Inflammatory Bowel Disease
Ulcerative colitis and Crohn’s disease are both considered inflammatory bowel diseases. The diseases in this category are caused by intestinal inflammation that is severe, widespread, chronic, and may extend beyond the inner lining (mucosa) of the intestines.
The causes of these diseases are considered a combination of of genetic and environmental factors that interact with the body’s defense system. As the intestinal immune system inadequately functions white blood cells accumulate in the inner lining (mucosa) of the gut. These white cells release chemicals that lead to inflammation of the tissue. This inflammation of the mucosa can cause diarrhea, which is the most common symptom of ulcerative colitis and Crohn’s disease.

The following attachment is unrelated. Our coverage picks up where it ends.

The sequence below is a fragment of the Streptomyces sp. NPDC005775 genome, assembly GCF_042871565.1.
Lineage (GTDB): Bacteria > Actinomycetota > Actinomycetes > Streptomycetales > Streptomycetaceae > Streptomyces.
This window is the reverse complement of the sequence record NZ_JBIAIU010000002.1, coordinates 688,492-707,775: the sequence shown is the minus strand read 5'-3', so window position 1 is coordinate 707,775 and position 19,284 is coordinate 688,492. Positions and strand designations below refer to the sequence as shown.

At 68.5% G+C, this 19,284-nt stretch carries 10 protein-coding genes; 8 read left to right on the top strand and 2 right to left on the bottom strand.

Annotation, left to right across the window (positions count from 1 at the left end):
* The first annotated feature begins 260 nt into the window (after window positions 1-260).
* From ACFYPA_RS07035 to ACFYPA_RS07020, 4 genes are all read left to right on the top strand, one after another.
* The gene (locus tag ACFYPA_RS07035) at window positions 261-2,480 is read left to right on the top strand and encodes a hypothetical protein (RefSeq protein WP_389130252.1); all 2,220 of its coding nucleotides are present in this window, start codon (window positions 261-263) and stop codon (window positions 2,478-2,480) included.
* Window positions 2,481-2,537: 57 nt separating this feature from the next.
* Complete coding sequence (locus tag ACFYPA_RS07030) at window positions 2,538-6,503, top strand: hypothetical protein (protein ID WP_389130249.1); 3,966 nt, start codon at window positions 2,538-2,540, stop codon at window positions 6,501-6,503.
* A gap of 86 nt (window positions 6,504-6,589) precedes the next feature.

Crohn’s disease and ulcerative colitis while both are inflammatory bowel diseases, they have different characteristics in the behavior of between these two diseases. Click on the links above to review each disease.
IBD (Inflammatory Bowel Disease) versus IBS (Irritable Bowel Syndrome)
Inflammatory bowel disease differs from irritable bowel syndrome. IBS does not cause inflammation, ulcers or other damage to the bowel, as IBD does. IBS is more of a functioning problem, which is less serious. The digestive track will work as it should, but will have functioning issues like spasms causing cramping pain, bloating, gas, mucus in the stool, diarrhea and constipation..